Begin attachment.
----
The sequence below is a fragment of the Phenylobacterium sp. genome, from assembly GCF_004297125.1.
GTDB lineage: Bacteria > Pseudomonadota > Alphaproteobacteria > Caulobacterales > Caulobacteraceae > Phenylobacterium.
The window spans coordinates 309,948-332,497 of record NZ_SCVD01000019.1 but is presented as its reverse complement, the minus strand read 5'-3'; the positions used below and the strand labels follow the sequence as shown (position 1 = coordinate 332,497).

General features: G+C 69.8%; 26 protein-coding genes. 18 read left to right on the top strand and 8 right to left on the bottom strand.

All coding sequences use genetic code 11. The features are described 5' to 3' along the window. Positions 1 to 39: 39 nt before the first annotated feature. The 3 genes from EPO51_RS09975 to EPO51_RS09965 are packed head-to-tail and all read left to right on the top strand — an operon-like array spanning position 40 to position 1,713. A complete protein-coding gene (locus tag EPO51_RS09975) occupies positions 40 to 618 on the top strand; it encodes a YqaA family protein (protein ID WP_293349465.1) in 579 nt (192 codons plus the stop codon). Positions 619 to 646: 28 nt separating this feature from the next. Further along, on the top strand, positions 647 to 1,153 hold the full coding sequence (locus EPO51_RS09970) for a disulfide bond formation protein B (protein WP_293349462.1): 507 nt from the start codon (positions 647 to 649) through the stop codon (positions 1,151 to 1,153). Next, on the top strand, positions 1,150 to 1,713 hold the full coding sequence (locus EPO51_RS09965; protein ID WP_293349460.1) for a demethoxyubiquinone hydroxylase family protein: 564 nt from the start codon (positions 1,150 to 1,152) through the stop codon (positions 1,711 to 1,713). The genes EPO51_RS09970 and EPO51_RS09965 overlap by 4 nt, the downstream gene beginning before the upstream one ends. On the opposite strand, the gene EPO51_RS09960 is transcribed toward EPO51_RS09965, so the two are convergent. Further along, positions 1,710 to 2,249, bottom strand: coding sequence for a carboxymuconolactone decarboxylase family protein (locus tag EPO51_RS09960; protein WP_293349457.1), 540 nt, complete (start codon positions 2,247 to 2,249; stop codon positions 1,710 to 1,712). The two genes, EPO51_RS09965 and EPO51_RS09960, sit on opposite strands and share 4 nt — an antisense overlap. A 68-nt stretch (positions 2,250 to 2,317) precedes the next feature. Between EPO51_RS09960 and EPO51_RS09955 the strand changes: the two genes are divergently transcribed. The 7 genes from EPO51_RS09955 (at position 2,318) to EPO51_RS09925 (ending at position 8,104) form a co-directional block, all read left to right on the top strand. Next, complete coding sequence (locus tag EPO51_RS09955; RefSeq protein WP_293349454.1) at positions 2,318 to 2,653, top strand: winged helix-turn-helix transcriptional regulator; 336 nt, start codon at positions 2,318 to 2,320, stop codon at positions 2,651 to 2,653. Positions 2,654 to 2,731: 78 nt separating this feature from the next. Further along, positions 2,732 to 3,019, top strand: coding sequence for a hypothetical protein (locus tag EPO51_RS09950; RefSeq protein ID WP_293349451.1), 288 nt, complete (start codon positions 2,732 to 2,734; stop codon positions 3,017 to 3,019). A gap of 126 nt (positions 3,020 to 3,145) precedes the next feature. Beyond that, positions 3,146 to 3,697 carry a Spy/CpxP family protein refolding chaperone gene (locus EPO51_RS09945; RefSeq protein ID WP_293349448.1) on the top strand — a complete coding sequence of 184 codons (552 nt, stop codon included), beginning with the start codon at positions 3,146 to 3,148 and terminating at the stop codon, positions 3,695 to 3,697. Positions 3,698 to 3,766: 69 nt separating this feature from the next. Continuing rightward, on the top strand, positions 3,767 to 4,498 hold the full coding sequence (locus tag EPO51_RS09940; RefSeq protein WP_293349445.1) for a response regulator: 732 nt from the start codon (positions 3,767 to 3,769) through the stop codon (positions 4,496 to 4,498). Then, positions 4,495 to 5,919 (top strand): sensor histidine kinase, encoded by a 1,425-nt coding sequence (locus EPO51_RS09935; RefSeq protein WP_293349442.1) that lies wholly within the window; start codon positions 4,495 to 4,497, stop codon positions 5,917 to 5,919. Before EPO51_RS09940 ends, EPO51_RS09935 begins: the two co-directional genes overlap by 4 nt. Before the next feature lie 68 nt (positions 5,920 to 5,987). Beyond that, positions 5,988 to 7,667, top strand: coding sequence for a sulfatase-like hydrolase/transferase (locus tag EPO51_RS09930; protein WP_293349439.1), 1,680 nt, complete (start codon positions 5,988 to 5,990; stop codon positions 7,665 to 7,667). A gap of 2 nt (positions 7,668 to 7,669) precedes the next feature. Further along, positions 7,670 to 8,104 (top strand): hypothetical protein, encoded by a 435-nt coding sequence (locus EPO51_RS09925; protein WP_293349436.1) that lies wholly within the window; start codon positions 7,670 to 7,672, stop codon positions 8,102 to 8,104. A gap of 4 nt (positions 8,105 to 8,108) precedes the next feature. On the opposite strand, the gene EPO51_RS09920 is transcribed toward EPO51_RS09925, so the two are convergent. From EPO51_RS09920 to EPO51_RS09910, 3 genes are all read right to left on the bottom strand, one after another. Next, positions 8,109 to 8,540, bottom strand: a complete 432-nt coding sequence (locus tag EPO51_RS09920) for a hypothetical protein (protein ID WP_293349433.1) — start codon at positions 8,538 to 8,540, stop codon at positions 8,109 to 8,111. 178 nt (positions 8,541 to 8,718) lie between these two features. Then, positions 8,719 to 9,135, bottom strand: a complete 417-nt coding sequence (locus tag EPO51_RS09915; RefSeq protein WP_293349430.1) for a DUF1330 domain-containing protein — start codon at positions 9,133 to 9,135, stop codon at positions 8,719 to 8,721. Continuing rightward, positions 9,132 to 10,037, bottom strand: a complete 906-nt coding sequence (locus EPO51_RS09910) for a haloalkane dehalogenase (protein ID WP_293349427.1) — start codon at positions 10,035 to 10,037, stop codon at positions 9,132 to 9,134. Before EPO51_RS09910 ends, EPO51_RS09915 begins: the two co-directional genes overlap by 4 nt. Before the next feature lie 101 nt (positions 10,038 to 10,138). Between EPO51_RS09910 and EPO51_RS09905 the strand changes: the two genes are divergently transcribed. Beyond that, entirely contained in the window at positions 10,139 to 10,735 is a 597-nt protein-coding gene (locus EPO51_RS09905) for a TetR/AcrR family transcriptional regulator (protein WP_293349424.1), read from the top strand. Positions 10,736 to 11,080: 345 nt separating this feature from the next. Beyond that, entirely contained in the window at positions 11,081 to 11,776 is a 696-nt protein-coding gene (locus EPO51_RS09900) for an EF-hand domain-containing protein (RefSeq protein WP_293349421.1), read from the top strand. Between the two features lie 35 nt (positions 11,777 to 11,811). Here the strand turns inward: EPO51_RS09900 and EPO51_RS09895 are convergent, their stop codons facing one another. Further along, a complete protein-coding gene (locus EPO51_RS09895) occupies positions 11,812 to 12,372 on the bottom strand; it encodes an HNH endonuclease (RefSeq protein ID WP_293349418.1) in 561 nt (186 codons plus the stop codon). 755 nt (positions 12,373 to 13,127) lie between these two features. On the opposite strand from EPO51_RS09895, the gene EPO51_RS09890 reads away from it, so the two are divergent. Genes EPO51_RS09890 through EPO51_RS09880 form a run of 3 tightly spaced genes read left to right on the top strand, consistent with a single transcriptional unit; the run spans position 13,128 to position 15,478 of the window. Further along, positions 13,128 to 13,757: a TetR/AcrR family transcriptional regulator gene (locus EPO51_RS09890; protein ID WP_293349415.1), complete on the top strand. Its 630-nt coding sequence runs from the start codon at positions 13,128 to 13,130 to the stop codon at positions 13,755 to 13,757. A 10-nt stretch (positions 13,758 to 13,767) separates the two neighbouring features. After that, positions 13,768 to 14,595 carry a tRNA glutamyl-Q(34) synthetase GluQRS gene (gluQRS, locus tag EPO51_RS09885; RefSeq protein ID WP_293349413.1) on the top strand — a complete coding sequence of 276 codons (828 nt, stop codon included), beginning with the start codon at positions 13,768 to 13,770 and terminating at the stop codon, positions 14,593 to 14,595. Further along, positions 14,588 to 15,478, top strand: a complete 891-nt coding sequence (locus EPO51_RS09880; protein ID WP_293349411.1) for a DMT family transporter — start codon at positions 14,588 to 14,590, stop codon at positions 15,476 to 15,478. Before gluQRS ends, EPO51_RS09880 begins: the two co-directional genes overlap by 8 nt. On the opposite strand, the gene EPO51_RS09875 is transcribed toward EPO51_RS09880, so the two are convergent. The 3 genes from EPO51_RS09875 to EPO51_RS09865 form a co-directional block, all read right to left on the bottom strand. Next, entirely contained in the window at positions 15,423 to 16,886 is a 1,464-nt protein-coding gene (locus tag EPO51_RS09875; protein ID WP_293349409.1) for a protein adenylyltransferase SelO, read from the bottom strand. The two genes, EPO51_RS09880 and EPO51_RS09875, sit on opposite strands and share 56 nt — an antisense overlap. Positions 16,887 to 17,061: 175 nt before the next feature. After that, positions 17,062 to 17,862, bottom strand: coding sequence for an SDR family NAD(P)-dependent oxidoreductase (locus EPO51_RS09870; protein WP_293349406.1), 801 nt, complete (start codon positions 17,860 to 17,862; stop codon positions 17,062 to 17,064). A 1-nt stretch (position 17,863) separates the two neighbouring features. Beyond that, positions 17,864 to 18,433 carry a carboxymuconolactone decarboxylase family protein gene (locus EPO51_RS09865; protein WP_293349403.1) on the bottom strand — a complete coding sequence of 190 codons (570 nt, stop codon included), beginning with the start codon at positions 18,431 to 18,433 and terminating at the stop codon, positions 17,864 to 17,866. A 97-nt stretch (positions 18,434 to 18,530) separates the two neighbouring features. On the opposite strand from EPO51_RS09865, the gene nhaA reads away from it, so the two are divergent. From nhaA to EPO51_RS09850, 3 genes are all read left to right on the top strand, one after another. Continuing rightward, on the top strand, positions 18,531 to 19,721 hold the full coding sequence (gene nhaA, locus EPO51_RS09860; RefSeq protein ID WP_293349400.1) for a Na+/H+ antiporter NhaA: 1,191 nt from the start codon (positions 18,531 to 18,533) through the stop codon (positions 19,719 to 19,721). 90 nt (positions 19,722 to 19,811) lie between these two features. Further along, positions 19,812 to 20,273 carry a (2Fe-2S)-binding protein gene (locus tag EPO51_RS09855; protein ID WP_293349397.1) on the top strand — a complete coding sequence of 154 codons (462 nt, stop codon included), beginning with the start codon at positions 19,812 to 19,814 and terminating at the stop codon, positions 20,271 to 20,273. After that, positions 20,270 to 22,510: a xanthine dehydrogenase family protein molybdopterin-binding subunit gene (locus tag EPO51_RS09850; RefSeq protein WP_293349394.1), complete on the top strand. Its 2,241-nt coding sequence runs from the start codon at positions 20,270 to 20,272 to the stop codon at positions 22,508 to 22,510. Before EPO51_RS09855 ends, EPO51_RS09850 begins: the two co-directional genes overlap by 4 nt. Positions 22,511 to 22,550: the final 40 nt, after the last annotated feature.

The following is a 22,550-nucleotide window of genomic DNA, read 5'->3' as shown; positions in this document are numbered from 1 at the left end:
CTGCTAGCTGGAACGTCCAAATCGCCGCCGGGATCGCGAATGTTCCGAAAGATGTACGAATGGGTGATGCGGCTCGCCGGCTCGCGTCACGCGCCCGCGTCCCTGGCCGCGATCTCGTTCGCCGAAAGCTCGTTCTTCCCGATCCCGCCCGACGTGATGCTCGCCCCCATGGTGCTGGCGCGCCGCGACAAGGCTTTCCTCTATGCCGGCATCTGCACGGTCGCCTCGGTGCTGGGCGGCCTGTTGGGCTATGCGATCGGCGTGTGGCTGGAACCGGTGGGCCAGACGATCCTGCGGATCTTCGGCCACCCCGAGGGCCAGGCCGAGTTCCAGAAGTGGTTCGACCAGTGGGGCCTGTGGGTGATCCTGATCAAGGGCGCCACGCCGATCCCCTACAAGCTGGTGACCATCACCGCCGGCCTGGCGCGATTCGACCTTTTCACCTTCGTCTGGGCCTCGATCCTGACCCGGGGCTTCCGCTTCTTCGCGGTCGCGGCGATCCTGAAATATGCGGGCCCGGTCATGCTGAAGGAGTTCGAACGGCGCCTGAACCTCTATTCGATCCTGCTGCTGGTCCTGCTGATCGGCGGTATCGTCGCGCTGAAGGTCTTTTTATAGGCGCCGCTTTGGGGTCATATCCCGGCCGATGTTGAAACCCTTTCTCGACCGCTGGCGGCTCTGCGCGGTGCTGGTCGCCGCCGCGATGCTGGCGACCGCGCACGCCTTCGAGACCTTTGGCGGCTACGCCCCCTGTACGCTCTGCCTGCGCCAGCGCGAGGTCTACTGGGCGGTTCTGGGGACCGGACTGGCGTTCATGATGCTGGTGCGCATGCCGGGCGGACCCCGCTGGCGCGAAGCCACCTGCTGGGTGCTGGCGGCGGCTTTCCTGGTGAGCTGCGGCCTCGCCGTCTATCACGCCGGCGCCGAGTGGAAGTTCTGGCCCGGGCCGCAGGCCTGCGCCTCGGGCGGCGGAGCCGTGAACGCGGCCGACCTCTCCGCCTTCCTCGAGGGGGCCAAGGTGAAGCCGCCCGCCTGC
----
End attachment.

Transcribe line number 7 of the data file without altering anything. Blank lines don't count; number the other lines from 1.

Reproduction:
CTGCTAGCTGGAACGTCCAAATCGCCGCCGGGATCGCGAATGTTCCGAAAGATGTACGAATGGGTGATGCGGCTCGCCGGCTCGCGTCACGCGCCCGCGTCCCTGGCCGCGATCTCGTTCGCCGAAAGCTCGTTCTTCCCGATCCCGCCCGACGTGATGCTCGCCCCCATGGTGCTGGCGCGCCGCGACAAGGCTTTCCTCTATGCCGGCATCTGCACGGTCGCCTCGGTGCTGGGCGGCCTGTTGGGCTATGCGATCGGCGTGTGGCTGGAACCGGTGGGCCAGACGATCCTGCGGATCTTCGGCCACCCCGAGGGCCAGGCCGAGTTCCAGAAGTGGTTCGACCAGTGGGGCCTGTGGGTGATCCTGATCAAGGGCGCCACGCCGATCCCCTACAAGCTGGTGACCATCACCGCCGGCCTGGCGCGATTCGACCTTTTCACCTTCGTCTGGGCCTCGATCCTGACCCGGGGCTTCCGCTTCTTCGCGGTCGCGGCGATCCTGAAATATGCGGGCCCGGTCATGCTGAAGGAGTTCGAACGGCGCCTGAACCTCTATTCGATCCTGCTGCTGGTCCTGCTGATCGGCGGTATCGTCGCGCTGAAGGTCTTTTTATAGGCGCCGCTTTGGGGTCATATCCCGGCCGATGTTGAAACCCTTTCTCGACCGCTGGCGGCTCTGCGCGGTGCTGGTCGCCGCCGCGATGCTGGCGACCGCGCACGCCTTCGAGACCTTTGGCGGCTACGCCCCCTGTACGCTCTGCCTGCGCCAGCGCGAGGTCTACTGGGCGGTTCTGGGGACCGGACTGGCGTTCATGATGCTGGTGCGCATGCCGGGCGGACCCCGCTGGCGCGAAGCCACCTGCTGGGTGCTGGCGGCGGCTTTCCTGGTGAGCTGCGGCCTCGCCGTCTATCACGCCGGCGCCGAGTGGAAGTTCTGGCCCGGGCCGCAGGCCTGCGCCTCGGGCGGCGGAGCCGTGAACGCGGCCGACCTCTCCGCCTTCCTCGAGGGGGCCAAGGTGAAGCCGCCCGCCTGC